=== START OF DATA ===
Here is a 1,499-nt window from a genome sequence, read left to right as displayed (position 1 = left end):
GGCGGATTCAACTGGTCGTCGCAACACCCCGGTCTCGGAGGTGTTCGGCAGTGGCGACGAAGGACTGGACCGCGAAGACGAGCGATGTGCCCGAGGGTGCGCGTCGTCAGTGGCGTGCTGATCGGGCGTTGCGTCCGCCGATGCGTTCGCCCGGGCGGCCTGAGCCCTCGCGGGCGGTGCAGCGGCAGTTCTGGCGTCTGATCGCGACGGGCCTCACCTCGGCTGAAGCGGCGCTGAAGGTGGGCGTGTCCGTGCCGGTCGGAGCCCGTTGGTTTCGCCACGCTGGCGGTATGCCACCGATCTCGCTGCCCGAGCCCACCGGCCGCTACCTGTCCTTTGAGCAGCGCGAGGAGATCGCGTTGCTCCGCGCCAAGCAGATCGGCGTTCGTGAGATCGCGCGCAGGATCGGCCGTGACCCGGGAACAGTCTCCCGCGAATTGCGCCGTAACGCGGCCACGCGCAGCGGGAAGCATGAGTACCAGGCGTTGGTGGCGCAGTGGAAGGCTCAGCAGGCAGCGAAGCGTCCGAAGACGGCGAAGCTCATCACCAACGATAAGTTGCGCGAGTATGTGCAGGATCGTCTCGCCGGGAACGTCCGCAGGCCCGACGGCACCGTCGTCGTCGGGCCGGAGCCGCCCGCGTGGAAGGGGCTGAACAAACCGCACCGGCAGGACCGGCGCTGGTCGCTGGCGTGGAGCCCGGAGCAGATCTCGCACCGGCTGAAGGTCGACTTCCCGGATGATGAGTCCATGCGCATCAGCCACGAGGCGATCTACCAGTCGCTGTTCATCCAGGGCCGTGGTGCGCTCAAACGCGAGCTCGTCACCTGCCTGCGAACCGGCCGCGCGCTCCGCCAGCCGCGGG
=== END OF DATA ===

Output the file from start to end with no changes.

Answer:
Here is a 1,499-nt window from a genome sequence, read left to right as displayed (position 1 = left end):
GGCGGATTCAACTGGTCGTCGCAACACCCCGGTCTCGGAGGTGTTCGGCAGTGGCGACGAAGGACTGGACCGCGAAGACGAGCGATGTGCCCGAGGGTGCGCGTCGTCAGTGGCGTGCTGATCGGGCGTTGCGTCCGCCGATGCGTTCGCCCGGGCGGCCTGAGCCCTCGCGGGCGGTGCAGCGGCAGTTCTGGCGTCTGATCGCGACGGGCCTCACCTCGGCTGAAGCGGCGCTGAAGGTGGGCGTGTCCGTGCCGGTCGGAGCCCGTTGGTTTCGCCACGCTGGCGGTATGCCACCGATCTCGCTGCCCGAGCCCACCGGCCGCTACCTGTCCTTTGAGCAGCGCGAGGAGATCGCGTTGCTCCGCGCCAAGCAGATCGGCGTTCGTGAGATCGCGCGCAGGATCGGCCGTGACCCGGGAACAGTCTCCCGCGAATTGCGCCGTAACGCGGCCACGCGCAGCGGGAAGCATGAGTACCAGGCGTTGGTGGCGCAGTGGAAGGCTCAGCAGGCAGCGAAGCGTCCGAAGACGGCGAAGCTCATCACCAACGATAAGTTGCGCGAGTATGTGCAGGATCGTCTCGCCGGGAACGTCCGCAGGCCCGACGGCACCGTCGTCGTCGGGCCGGAGCCGCCCGCGTGGAAGGGGCTGAACAAACCGCACCGGCAGGACCGGCGCTGGTCGCTGGCGTGGAGCCCGGAGCAGATCTCGCACCGGCTGAAGGTCGACTTCCCGGATGATGAGTCCATGCGCATCAGCCACGAGGCGATCTACCAGTCGCTGTTCATCCAGGGCCGTGGTGCGCTCAAACGCGAGCTCGTCACCTGCCTGCGAACCGGCCGCGCGCTCCGCCAGCCGCGGG